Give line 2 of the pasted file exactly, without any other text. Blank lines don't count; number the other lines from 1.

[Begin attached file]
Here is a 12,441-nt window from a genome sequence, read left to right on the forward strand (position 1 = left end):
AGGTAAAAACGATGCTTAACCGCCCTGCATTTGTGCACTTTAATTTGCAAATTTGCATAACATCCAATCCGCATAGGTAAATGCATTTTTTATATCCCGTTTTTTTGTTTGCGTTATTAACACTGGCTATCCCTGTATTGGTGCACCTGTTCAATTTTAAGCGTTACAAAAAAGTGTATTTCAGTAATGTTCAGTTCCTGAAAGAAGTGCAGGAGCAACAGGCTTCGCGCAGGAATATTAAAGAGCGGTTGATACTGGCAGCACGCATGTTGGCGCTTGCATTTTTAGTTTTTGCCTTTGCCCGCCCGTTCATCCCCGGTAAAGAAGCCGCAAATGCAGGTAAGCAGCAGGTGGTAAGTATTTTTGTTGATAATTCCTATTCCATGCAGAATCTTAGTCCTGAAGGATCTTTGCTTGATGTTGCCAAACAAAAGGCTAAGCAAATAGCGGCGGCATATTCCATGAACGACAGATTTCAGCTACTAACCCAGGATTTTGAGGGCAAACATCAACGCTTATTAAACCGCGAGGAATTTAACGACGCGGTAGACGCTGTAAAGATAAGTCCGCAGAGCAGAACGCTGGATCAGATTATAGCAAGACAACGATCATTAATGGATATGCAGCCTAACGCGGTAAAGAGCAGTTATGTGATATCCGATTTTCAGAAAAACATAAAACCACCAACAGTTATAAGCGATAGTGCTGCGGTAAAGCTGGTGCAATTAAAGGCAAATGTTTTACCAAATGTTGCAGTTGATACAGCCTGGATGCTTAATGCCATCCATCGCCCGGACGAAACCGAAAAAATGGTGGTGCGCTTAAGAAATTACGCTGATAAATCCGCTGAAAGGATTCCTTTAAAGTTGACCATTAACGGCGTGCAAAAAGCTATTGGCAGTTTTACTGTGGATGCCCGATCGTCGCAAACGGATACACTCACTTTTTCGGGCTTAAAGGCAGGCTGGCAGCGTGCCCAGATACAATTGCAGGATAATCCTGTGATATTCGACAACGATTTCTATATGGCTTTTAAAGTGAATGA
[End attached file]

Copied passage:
AGGTAAAAACGATGCTTAACCGCCCTGCATTTGTGCACTTTAATTTGCAAATTTGCATAACATCCAATCCGCATAGGTAAATGCATTTTTTATATCCCGTTTTTTTGTTTGCGTTATTAACACTGGCTATCCCTGTATTGGTGCACCTGTTCAATTTTAAGCGTTACAAAAAAGTGTATTTCAGTAATGTTCAGTTCCTGAAAGAAGTGCAGGAGCAACAGGCTTCGCGCAGGAATATTAAAGAGCGGTTGATACTGGCAGCACGCATGTTGGCGCTTGCATTTTTAGTTTTTGCCTTTGCCCGCCCGTTCATCCCCGGTAAAGAAGCCGCAAATGCAGGTAAGCAGCAGGTGGTAAGTATTTTTGTTGATAATTCCTATTCCATGCAGAATCTTAGTCCTGAAGGATCTTTGCTTGATGTTGCCAAACAAAAGGCTAAGCAAATAGCGGCGGCATATTCCATGAACGACAGATTTCAGCTACTAACCCAGGATTTTGAGGGCAAACATCAACGCTTATTAAACCGCGAGGAATTTAACGACGCGGTAGACGCTGTAAAGATAAGTCCGCAGAGCAGAACGCTGGATCAGATTATAGCAAGACAACGATCATTAATGGATATGCAGCCTAACGCGGTAAAGAGCAGTTATGTGATATCCGATTTTCAGAAAAACATAAAACCACCAACAGTTATAAGCGATAGTGCTGCGGTAAAGCTGGTGCAATTAAAGGCAAATGTTTTACCAAATGTTGCAGTTGATACAGCCTGGATGCTTAATGCCATCCATCGCCCGGACGAAACCGAAAAAATGGTGGTGCGCTTAAGAAATTACGCTGATAAATCCGCTGAAAGGATTCCTTTAAAGTTGACCATTAACGGCGTGCAAAAAGCTATTGGCAGTTTTACTGTGGATGCCCGATCGTCGCAAACGGATACACTCACTTTTTCGGGCTTAAAGGCAGGCTGGCAGCGTGCCCAGATACAATTGCAGGATAATCCTGTGATATTCGACAACGATTTCTATATGGCTTTTAAAGTGAATGA